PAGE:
5     The parties are in agreement, and this court concurs, that Ruth's actions or inactions are not the root of Fuentes' appellate misfortune.  That responsibility, however inadvertent, lies solely at the feet of the court of appeals.  As a result, by the time of oral argument, any disagreement between the court of appeals and Fuentes centered on the appropriate nature of the remedy rather than on the necessity for a remedy. 

6     The availability of habeas corpus relief arises out of the common law and is guaranteed by both the state[2] and federal[3] constitutions as well as by statute.[4]  Although a habeas corpus petition normally arises out of criminal proceedings, it is a separate civil action founded upon principles of equity.  State ex rel. Korne v. Wolke, 79 Wis. 2d 22, 26, 255 N.W.2d 446 (1977); State ex rel. Durner v. Huegin, 110 Wis. 189, 220, 85 N.W. 1046 (1901).  This foundation empowers a court of equity to tailor a fair and just remedy to the given factual circumstances provided that the remedy does not itself violate the constitution.  State v. Knight, 168 Wis. 2d 509, 520-21, 484 N.W.2d 540 (1992); State ex rel. Memmel v. Mundy, 75 Wis. 2d 276, 288, 249 N.W.2d 573 (1977). 

7     Habeas corpus provides extraordinary relief and is available only where specific factual circumstances are present.  First, the party seeking habeas corpus relief must be restrained of his or her liberty.  See State ex rel. Hake v. Burke, 21 Wis. 2d 405, 124 N.W.2d 457 (1963); State ex rel. Wohlfahrt v. Bodette, 95 Wis. 2d 130, 132-33, 289 N.W.2d 366 (Ct. App. 1980).  Second, the person's restraint must have been imposed by a tribunal without jurisdictional power over the person or subject matter, or the restraint must have occurred contrary to constitutional protections.  State ex rel. Warrender v. Kenosha County Court, 67 Wis. 2d 333, 339, 231 N.W.2d 193 (1975); Wolke v. Fleming, 24 Wis. 2d 606, 613-14, 129 N.W.2d 841 (1964); Edwin E. Bryant, 9 Wisconsin Pleading and Practice § 84.03, p. 223-24 (3d ed. 1998).  Third, the person improperly restrained must have no other adequate remedy available in the law.  State ex rel. Dowe v. Waukesha County Circuit Court, 184 Wis. 2d 724, 729, 516 N.W.2d 714 (1994) (collecting cases).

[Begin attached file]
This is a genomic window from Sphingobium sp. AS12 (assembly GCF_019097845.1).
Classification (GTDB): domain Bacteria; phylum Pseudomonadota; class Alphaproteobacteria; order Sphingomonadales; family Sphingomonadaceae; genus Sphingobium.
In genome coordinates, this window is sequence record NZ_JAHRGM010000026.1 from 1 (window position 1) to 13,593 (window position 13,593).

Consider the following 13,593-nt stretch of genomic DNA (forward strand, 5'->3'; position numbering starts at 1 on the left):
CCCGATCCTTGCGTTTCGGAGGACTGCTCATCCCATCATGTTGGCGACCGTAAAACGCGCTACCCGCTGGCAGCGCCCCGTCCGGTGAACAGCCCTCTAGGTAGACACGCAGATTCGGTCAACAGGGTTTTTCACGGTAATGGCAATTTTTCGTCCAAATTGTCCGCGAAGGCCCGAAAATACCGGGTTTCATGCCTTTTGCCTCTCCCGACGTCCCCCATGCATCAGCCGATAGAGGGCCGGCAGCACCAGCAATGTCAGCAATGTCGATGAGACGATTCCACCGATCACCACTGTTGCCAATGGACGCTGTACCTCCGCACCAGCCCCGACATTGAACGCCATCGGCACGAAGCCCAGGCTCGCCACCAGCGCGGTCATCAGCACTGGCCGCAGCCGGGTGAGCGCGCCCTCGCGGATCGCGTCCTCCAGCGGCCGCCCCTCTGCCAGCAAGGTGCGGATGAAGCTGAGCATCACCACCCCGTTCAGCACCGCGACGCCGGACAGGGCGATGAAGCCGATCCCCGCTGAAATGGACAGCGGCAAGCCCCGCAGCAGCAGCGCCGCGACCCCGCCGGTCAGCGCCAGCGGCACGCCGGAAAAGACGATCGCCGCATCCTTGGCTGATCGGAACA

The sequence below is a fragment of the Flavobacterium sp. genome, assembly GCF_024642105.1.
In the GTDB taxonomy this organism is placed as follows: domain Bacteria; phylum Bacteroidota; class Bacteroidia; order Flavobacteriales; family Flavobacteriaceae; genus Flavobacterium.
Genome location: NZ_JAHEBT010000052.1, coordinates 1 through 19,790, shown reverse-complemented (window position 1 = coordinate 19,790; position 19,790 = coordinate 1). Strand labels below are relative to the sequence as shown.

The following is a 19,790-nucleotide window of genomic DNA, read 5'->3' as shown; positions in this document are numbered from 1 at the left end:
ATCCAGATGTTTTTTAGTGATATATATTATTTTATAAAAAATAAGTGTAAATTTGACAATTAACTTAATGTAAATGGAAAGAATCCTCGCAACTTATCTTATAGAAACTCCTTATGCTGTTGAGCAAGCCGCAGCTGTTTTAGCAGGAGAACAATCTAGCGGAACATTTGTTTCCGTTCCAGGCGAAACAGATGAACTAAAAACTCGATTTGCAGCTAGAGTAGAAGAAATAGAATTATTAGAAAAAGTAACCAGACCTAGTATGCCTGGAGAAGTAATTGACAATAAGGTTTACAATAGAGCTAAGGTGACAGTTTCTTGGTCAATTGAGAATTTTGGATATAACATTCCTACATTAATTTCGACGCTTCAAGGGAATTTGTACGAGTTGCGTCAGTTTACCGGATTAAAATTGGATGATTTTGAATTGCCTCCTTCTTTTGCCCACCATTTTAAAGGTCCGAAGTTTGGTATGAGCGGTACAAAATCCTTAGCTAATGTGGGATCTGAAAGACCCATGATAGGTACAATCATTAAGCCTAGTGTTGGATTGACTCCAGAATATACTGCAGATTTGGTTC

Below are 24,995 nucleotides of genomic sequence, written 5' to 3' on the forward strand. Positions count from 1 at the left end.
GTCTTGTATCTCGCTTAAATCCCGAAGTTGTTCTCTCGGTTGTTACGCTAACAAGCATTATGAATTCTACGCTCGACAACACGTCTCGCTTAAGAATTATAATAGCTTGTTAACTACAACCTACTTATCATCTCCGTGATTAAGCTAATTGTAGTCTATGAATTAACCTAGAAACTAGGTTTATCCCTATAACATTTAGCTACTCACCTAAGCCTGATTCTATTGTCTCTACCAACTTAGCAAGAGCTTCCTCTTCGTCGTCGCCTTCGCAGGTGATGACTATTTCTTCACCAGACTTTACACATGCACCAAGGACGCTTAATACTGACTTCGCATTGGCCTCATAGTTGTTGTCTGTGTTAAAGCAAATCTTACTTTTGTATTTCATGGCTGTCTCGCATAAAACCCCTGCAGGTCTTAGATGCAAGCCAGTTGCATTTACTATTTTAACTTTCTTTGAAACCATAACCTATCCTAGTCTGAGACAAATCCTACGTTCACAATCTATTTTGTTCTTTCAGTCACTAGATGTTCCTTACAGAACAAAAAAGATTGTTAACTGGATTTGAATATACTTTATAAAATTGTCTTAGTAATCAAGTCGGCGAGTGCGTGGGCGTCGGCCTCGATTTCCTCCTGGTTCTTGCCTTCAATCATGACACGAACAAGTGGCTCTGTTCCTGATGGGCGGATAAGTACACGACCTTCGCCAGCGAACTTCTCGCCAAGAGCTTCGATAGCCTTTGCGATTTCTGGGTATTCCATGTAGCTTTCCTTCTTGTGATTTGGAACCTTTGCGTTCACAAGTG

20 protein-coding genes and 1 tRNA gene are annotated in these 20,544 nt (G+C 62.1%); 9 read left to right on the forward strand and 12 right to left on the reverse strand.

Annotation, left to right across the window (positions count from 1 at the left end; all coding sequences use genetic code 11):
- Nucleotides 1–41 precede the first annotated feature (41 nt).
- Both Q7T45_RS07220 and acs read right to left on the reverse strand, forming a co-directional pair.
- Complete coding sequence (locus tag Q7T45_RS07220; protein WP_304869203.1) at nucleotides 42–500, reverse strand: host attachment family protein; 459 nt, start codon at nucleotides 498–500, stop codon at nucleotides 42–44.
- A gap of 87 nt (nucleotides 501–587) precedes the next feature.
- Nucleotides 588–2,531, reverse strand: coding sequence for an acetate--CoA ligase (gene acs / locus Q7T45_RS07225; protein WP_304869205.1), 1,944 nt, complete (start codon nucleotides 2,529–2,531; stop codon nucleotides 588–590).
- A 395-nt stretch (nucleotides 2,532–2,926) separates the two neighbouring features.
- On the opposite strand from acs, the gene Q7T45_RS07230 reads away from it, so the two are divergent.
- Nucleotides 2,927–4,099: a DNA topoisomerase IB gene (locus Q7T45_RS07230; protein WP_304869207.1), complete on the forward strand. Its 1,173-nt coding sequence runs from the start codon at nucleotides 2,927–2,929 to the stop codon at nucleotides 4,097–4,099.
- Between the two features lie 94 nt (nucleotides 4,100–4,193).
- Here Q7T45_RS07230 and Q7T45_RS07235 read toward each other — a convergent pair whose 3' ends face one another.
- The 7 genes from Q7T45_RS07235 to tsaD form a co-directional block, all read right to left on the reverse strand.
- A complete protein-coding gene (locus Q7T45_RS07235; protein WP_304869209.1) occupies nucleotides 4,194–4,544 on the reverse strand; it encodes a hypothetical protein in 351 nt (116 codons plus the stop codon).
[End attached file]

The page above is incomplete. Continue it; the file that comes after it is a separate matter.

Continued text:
8     In the present petition, there is no doubt that Fuentes satisfies the first requirement.  He is restrained of his liberty as he is currently confined in a correctional facility serving the term of his sentence.  Similarly there is little doubt that Fuentes has satisfied the second requirement as well.  Fuentes has been deprived of a cognizable right with constitutional dimensions¾the right to effective assistance of counsel in the preparation of a petition for review when appellate counsel is statutorily required.  State ex rel. Schmelzer v. Murphy, 201 Wis. 2d 246, 253, 548 N.W.2d 45 (1996); State v. Mosley, 102 Wis. 2d 636, 668, 307 N.W.2d 200 (1981).  It is the third requirement, the unavailability of other remedies, that is primarily at issue in this petition.

9     Fuentes has argued that one possible avenue of relief is through the court of appeals’ ability to vacate and reissue its decisions in limited circumstances.  He posits that the court of appeals inherently has, or at the very least should be expressly given, the authority to correct its own clerical errors by vacating and reissuing its decisions. 

10     In Edland v. Wisconsin Physicians Service Ins. Corp, 210 Wis. 2d 638, 644-45, 563 N.W.2d 519 (1997), this court faced a situation strikingly similar to this case with one important variation:  the circuit court rather than the court of appeals committed the clerical error.  As the court of appeals recognized in denying Fuentes' order, this seemingly insignificant distinction carries with it a substantial difference.  Under Wis. Stat. § 806.07(1)(a), a circuit court is authorized to "relieve a party . . . from a judgment" because of mistake or inadvertence.  Thus this court concluded that the circuit court's clerical failure to send either party a copy of a decision was a "mistake" covered by § 806.07(1)(a).  Edland, 210 Wis. 2d at 648.